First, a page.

Wednesday, February 06, 2008

Clinton and McCain

Tim Burke makes a point about Hillary Clinton:
"It is incredibly important to me that we have an Administration in 2009 that will bring back a sense of playing by the rules, respecting procedures, and caring about process as much as results. I’m already skeptical about Hillary Clinton in that respect given the kind of campaign she’s run, but if the Clinton campaign continues to maneuver to claim delegates from Michigan and Florida in her column, that would be a final deal-breaker for me, in the sense of my being unable to tolerate her as the eventual nominee at all. I understand that little back-room deals are already being made for superdelegates, as well as various other shenangians. That’s one thing, it happens, that’s politics. This is something else: going back on a very clear agreement about rules in unscrupulous pursuit of personal political advantage, very much to the detriment of the system as a whole."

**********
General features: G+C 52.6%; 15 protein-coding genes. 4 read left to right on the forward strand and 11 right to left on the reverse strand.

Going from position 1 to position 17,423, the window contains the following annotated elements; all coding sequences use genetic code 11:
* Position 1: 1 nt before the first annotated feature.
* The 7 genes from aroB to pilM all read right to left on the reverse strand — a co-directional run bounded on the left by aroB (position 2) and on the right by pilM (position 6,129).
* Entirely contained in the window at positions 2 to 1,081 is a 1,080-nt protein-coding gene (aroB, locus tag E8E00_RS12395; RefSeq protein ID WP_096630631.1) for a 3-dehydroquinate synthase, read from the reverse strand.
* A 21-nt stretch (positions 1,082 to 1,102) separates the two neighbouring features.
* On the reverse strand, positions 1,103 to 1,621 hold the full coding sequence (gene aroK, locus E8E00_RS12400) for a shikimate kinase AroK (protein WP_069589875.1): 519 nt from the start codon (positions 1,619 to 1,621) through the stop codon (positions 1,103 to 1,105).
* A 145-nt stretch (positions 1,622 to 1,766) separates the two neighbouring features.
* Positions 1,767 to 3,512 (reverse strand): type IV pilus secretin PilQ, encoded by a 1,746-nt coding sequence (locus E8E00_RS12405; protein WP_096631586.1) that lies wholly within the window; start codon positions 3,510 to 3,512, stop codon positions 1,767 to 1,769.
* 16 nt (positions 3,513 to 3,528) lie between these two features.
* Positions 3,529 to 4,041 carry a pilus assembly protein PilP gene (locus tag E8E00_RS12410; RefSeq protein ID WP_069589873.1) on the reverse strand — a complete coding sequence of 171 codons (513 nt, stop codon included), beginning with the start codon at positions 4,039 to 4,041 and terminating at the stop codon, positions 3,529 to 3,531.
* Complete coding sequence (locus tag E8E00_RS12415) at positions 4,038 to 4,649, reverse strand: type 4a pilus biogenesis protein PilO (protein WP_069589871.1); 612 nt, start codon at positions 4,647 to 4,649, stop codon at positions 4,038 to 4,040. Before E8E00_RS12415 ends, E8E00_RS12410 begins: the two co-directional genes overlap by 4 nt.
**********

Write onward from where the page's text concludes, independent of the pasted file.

This is something that's been on my mind for a long time now. It actually goes beyond just following rules, though, to the power of the presidency itself. Through President Bush's arguments for the unitary executive and signing statements, we've come dangerously close to strongman rule at the federal level. Hillary Clinton has been behind too much of that for me to feel comfortable that she wouldn't just take us further down that path, whereas John McCain has quietly been saying that the presidency should be more restrained.

This isn't a small issue, and when you put it together with the fact that I suspect Clinton and McCain would run similar foreign policies, that McCain would give us the better immigration reform and move the GOP off climate change denialism, and that Clinton has, quite frankly, quietly run a campaign aiming to label Barack Obama as "the Black candidate" and thus reinforce the stereotypes that hinder African-Americans in state and national politics across the country, then it's not at all clear that Hillary Clinton is the candidate I would vote for this November. This is especially true if he chooses Sarah Palin as his running mate.

On the other hand, I'd really not have Antonin Scalia become the new centrist on the Supreme Court, and Clinton does probably get us further on health care. Is that enough?



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